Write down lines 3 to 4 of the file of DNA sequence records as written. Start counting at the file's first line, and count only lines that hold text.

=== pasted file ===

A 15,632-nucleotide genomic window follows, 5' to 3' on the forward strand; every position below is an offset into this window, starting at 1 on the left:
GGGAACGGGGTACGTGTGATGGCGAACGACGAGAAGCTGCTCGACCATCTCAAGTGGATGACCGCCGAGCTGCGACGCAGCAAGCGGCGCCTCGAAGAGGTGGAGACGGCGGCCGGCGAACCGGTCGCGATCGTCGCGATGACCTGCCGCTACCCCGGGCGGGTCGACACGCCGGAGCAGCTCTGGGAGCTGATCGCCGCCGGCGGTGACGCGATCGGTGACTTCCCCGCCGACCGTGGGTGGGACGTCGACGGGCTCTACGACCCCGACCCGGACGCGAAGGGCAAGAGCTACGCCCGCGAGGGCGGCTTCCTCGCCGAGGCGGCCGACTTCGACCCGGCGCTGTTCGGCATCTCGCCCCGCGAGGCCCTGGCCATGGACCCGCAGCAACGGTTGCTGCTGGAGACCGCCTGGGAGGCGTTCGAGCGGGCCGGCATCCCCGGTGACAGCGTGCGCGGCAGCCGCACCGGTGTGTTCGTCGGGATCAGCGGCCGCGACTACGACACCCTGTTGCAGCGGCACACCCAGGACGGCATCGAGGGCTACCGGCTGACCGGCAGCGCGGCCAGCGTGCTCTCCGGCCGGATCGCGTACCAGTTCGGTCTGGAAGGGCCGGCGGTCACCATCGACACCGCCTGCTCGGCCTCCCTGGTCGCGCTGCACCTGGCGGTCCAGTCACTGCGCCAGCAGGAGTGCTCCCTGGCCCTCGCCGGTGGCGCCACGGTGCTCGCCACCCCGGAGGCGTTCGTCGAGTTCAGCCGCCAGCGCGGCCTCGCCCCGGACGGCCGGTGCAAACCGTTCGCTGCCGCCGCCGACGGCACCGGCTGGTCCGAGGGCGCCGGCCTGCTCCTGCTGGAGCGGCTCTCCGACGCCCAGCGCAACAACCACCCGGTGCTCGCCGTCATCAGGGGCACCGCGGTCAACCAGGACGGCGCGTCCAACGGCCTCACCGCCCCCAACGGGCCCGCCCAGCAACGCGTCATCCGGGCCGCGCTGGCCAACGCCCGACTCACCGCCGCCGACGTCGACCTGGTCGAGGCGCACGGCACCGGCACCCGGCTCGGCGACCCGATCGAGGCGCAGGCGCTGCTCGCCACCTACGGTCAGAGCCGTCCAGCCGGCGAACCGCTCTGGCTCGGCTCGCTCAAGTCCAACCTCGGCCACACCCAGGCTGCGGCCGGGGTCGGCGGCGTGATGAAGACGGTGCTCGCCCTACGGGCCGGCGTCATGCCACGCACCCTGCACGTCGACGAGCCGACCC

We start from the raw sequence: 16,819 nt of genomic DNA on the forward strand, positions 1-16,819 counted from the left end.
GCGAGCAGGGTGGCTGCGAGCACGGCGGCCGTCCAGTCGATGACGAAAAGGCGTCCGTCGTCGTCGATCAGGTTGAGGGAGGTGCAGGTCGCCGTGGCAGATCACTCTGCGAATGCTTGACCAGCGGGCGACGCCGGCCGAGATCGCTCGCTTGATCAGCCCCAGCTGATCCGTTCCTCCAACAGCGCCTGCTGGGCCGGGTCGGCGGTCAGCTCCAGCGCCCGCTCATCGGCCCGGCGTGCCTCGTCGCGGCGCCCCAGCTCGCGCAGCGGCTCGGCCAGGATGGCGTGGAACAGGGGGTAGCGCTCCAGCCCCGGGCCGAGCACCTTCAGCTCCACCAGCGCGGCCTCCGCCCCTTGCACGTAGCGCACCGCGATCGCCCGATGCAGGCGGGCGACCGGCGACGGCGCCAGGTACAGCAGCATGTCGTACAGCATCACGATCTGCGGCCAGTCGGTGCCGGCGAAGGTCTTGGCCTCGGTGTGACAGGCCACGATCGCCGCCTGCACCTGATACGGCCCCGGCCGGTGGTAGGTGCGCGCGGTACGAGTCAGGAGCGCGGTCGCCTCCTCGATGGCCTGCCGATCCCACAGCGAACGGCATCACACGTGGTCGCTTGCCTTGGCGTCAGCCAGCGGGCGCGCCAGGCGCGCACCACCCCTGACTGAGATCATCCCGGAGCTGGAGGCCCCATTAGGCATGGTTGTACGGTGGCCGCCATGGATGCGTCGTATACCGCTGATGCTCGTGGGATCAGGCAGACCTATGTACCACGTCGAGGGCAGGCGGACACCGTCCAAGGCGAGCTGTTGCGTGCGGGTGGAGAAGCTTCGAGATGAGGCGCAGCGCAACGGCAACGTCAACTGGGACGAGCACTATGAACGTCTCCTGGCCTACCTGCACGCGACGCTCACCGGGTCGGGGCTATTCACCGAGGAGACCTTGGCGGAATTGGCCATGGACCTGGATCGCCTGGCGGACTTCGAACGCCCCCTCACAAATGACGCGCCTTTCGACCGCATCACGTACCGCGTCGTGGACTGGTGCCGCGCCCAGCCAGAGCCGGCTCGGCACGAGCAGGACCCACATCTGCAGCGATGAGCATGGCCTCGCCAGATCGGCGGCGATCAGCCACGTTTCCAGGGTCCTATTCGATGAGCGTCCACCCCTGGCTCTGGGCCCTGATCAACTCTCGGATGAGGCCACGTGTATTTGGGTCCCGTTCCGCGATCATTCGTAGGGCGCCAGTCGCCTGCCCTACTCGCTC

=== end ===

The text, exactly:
We start from the raw sequence: 16,819 nt of genomic DNA on the forward strand, positions 1-16,819 counted from the left end.
GCGAGCAGGGTGGCTGCGAGCACGGCGGCCGTCCAGTCGATGACGAAAAGGCGTCCGTCGTCGTCGATCAGGTTGAGGGAGGTGCAGGTCGCCGTGGCAGATCACTCTGCGAATGCTTGACCAGCGGGCGACGCCGGCCGAGATCGCTCGCTTGATCAGCCCCAGCTGATCCGTTCCTCCAACAGCGCCTGCTGGGCCGGGTCGGCGGTCAGCTCCAGCGCCCGCTCATCGGCCCGGCGTGCCTCGTCGCGGCGCCCCAGCTCGCGCAGCGGCTCGGCCAGGATGGCGTGGAACAGGGGGTAGCGCTCCAGCCCCGGGCCGAGCACCTTCAGCTCCACCAGCGCGGCCTCCGCCCCTTGCACGTAGCGCACCGCGATCGCCCGATGCAGGCGGGCGACCGGCGACGGCGCCAGGTACAGCAGCATGTCGTACAGCATCACGATCTGCGGCCAGTCGGTGCCGGCGAAGGTCTTGGCCTCGGTGTGACAGGCCACGATCGCCGCCTGCACCTGATACGGCCCCGGCCGGTGGTAGGTGCGCGCGGTACGAGTCAGGAGCGCGGTCGCCTCCTCGATGGCCTGCCGATCCCACAGCGAACGGCATCACACGTGGTCGCTTGCCTTGGCGTCAGCCAGCGGGCGCGCCAGGCGCGCACCACCCCTGACTGAGATCATCCCGGAGCTGGAGGCCCCATTAGGCATGGTTGTACGGTGGCCGCCATGGATGCGTCGTATACCGCTGATGCTCGTGGGATCAGGCAGACCTATGTACCACGTCGAGGGCAGGCGGACACCGTCCAAGGCGAGCTGTTGCGTGCGGGTGGAGAAGCTTCGAGATGAGGCGCAGCGCAACGGCAACGTCAACTGGGACGAGCACTATGAACGTCTCCTGGCCTACCTGCACGCGACGCTCACCGGGTCGGGGCTATTCACCGAGGAGACCTTGGCGGAATTGGCCATGGACCTGGATCGCCTGGCGGACTTCGAACGCCCCCTCACAAATGACGCGCCTTTCGACCGCATCACGTACCGCGTCGTGGACTGGTGCCGCGCCCAGCCAGAGCCGGCTCGGCACGAGCAGGACCCACATCTGCAGCGATGAGCATGGCCTCGCCAGATCGGCGGCGATCAGCCACGTTTCCAGGGTCCTATTCGATGAGCGTCCACCCCTGGCTCTGGGCCCTGATCAACTCTCGGATGAGGCCACGTGTATTTGGGTCCCGTTCCGCGATCATTCGTAGGGCGCCAGTCGCCTGCCCTACTCGCTC